4704802_monash_120317.pdf (3.92 MB)
Download file

Intimate partner violence: conservative masculine attitudes, personality, and romantic attachment style

Download (3.92 MB)
posted on 28.02.2017, 23:16 by Vincenzi, Simon
Intimate partner violence (IPV) is becoming increasingly recognised as a severe mental and physical health concern. Recidivism rates are higher among individuals who engage in IPV than any other violent offenders, and existing treatment programs have minimal effect on the reduction of recidivism beyond the impact of being arrested. Additionally, IPV is not an issue that affects women exclusively. The most common violent relationship is one in which both partners engage in IPV (labelled mutuality), and, overall, an equivalent number of females as males have been found to engage in IPV (labelled symmetry). Several factors have been found to be associated with male perpetrated IPV, including insecure romantic attachment styles and personality pathology. Borderline and antisocial personality are the most commonly investigated personality variables. Few studies have investigated the role that psychopathy might play; particularly the sub-factors of psychopathy. Additionally, there has been a lack of research on the effects of traditional conservative masculine attitudes, although there is some evidence to suggest a relationship with IPV. Typologies have been created to categorise men who engage in IPV into groups based on combinations of variables. However, less is known about which variables can be used to reliably distinguish men who engage in IPV from those who do not. A sample of 49 men from the general community, and an additional 49 men from Men's Behaviour Change Programs (MBCPs) across Victoria were recruited for the study. The participants were then assigned to either a Physically Violent (PV) or Physically Non-Violent (PNV) group based on a positive endorsement of any physical assault toward their partner within the past 12 months—using the Conflict Tactics Scale 2. Based on this method, 45 men were assigned to the PV group, and 53 men were assigned to the PNV group. Participants then completed a battery of tests measuring romantic attachment style, pathological personality traits, and conservative masculine attitudes. They were also assessed on what motivated their violence. The results of the study were consistent with the findings of previous research that found, among violent couples, the most common relationship was one in which both the male and female partners were violent (mutuality). Gender symmetry was also found. Additionally, among men who engaged in IPV, those who were motivated by impulsive aggression tended to have higher scores on a measure of borderline personality, whereas those who were motivated by premeditated aggression tended to score higher on the behavioural factor of psychopathy. The results of a logistic regression revealed that borderline personality traits and conservative masculine attitudes best predicted physical IPV. When borderline personality was deconstructed into the nine criteria outlined in the DSM-IV, the identity disturbance criterion was found to be most significant. Total psychopathy score did not reliably discriminate between the two groups, nor did the individual sub-factors of psychopathy. The theoretical implications of these findings shed new light on what might be contributing to the violent behaviour in men who engage in IPV. Men who have a fragile sense of identity and, also, a set of beliefs consistent with traditional conservative ideals about masculinity, may look to that set of beliefs to help define their identity. Therefore, if their partner behaves in a manner that violates these expectations of gender roles (either by behaviour that contradicts these expectations, or by pressuring the male partner to behave contradictory to these expectations), it could be interpreted as a direct challenge or threat to their already fragile sense of identity. If, implicit in these conservative masculine attitudes, is the belief that engaging in physically aggressive behaviour to solve problems is acceptable male behaviour, it seems likely that their interpretation of their partner's behaviour would lead them to engage in IPV.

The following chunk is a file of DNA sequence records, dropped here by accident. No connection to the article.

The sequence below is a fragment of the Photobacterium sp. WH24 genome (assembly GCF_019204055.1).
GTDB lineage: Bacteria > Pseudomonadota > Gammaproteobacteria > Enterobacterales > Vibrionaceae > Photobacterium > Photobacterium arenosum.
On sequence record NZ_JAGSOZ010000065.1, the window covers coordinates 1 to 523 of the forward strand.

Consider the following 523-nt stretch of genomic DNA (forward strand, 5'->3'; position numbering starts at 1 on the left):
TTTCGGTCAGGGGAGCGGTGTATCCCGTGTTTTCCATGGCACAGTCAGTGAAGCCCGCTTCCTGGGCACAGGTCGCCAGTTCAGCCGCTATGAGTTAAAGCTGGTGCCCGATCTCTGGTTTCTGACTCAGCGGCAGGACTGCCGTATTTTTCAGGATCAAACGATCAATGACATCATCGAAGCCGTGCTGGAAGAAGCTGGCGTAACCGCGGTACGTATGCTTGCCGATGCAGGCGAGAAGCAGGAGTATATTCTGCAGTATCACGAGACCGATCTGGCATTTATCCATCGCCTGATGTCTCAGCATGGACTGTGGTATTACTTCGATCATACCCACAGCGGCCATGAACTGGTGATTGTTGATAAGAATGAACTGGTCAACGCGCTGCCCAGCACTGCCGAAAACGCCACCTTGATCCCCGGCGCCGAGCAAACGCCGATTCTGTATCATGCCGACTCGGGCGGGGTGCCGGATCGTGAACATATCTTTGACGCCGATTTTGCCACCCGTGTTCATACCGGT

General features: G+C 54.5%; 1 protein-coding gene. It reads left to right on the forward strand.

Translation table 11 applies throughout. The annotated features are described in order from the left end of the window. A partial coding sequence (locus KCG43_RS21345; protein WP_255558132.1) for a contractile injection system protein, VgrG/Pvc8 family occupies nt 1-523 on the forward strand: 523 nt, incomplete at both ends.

Principal supervisor

James Ogloff

Year of Award


Department, School or Centre

Psychology and Psychiatry

Campus location



Doctor of Philosophy

Degree Type



Faculty of Medicine Nursing and Health Sciences